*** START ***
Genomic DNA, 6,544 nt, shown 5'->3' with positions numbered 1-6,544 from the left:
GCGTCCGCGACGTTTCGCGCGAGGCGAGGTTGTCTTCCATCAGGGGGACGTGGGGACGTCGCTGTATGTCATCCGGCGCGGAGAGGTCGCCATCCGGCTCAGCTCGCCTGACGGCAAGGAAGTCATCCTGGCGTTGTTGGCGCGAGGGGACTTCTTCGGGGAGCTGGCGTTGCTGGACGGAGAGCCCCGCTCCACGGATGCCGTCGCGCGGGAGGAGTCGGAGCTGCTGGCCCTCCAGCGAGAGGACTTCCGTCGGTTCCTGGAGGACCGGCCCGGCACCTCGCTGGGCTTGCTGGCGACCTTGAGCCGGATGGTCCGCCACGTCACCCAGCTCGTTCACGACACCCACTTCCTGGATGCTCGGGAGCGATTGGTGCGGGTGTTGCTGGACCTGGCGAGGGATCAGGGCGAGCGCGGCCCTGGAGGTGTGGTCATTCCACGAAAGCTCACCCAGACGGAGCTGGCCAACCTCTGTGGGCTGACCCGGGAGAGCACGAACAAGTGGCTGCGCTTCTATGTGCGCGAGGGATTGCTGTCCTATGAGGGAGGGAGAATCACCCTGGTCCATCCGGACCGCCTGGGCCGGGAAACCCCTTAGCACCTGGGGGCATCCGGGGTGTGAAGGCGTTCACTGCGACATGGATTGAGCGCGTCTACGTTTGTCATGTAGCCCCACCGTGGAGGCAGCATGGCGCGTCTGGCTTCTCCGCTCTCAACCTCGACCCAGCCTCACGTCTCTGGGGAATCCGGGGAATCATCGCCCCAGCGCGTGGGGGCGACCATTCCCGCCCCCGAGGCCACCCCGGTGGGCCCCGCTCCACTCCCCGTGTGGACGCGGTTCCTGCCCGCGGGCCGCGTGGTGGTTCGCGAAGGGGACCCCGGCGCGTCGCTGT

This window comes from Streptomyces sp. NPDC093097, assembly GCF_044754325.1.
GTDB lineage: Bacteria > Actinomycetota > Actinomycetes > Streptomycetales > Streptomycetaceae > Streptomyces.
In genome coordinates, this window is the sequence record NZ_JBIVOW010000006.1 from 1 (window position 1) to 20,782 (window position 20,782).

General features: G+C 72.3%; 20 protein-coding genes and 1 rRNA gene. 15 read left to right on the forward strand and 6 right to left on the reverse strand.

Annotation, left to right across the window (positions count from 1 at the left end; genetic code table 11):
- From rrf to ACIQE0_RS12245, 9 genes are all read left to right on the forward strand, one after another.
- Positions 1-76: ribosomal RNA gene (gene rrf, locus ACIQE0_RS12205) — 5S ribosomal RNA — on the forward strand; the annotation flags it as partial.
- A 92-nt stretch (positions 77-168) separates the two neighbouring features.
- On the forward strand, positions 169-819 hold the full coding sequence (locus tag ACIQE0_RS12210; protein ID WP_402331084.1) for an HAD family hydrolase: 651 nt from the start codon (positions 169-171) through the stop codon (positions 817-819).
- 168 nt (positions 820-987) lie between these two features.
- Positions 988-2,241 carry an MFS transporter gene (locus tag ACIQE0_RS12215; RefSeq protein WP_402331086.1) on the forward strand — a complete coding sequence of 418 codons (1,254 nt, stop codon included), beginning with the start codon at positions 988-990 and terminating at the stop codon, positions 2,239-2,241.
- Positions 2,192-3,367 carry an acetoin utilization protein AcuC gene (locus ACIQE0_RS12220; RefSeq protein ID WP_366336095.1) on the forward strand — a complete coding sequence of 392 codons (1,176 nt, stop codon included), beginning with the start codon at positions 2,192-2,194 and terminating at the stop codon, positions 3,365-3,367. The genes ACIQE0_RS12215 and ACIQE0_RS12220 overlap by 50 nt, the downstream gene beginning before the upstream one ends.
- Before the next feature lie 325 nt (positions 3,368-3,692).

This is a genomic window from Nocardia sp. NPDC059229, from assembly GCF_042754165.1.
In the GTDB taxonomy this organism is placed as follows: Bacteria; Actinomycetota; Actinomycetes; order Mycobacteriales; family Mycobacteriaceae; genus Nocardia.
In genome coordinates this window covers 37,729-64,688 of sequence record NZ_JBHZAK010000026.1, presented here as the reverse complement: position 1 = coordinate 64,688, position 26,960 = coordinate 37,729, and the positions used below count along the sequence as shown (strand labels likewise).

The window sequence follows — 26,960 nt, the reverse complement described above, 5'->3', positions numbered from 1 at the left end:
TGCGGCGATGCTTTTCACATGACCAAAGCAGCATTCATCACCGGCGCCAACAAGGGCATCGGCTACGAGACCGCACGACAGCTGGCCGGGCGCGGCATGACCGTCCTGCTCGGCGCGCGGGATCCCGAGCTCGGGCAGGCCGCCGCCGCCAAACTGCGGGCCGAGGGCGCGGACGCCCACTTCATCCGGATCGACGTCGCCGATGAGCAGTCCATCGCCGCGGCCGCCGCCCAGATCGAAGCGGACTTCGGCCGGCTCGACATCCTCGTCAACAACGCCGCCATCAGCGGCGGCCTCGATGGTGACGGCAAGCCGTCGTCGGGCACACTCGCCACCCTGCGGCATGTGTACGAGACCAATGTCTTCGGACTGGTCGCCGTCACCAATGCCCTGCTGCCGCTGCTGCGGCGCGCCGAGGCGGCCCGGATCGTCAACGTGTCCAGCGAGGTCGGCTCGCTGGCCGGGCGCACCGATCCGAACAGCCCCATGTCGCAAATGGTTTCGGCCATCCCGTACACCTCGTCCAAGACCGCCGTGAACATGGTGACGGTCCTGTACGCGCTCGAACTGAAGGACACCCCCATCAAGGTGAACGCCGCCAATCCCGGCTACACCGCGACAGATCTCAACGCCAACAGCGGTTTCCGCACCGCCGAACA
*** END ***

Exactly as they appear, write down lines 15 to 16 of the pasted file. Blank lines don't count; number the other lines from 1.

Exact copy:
- Before the next feature lie 325 nt (positions 3,368-3,692).

This is a genomic window from Nocardia sp. NPDC059229, from assembly GCF_042754165.1.